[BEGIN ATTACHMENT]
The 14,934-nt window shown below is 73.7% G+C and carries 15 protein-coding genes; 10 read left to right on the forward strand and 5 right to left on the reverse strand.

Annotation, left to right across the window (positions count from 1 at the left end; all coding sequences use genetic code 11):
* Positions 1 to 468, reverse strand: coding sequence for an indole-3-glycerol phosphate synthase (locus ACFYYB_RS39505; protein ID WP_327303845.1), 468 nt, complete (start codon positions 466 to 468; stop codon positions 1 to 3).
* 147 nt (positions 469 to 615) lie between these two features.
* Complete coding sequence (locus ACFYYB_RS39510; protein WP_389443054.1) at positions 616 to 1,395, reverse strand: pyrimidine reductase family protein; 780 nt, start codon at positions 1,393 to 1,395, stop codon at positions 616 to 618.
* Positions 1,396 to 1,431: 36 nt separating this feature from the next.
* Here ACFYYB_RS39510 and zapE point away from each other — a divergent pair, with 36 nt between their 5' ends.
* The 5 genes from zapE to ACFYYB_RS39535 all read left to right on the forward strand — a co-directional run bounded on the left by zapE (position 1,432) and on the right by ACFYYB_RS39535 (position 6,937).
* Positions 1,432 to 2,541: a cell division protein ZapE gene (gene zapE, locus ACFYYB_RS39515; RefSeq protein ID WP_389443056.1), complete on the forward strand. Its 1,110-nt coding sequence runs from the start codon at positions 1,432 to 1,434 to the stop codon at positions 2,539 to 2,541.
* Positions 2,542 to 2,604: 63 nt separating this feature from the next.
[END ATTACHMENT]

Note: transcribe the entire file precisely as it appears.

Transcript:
The 14,934-nt window shown below is 73.7% G+C and carries 15 protein-coding genes; 10 read left to right on the forward strand and 5 right to left on the reverse strand.

Annotation, left to right across the window (positions count from 1 at the left end; all coding sequences use genetic code 11):
* Positions 1 to 468, reverse strand: coding sequence for an indole-3-glycerol phosphate synthase (locus ACFYYB_RS39505; protein ID WP_327303845.1), 468 nt, complete (start codon positions 466 to 468; stop codon positions 1 to 3).
* 147 nt (positions 469 to 615) lie between these two features.
* Complete coding sequence (locus ACFYYB_RS39510; protein WP_389443054.1) at positions 616 to 1,395, reverse strand: pyrimidine reductase family protein; 780 nt, start codon at positions 1,393 to 1,395, stop codon at positions 616 to 618.
* Positions 1,396 to 1,431: 36 nt separating this feature from the next.
* Here ACFYYB_RS39510 and zapE point away from each other — a divergent pair, with 36 nt between their 5' ends.
* The 5 genes from zapE to ACFYYB_RS39535 all read left to right on the forward strand — a co-directional run bounded on the left by zapE (position 1,432) and on the right by ACFYYB_RS39535 (position 6,937).
* Positions 1,432 to 2,541: a cell division protein ZapE gene (gene zapE, locus ACFYYB_RS39515; RefSeq protein ID WP_389443056.1), complete on the forward strand. Its 1,110-nt coding sequence runs from the start codon at positions 1,432 to 1,434 to the stop codon at positions 2,539 to 2,541.
* Positions 2,542 to 2,604: 63 nt separating this feature from the next.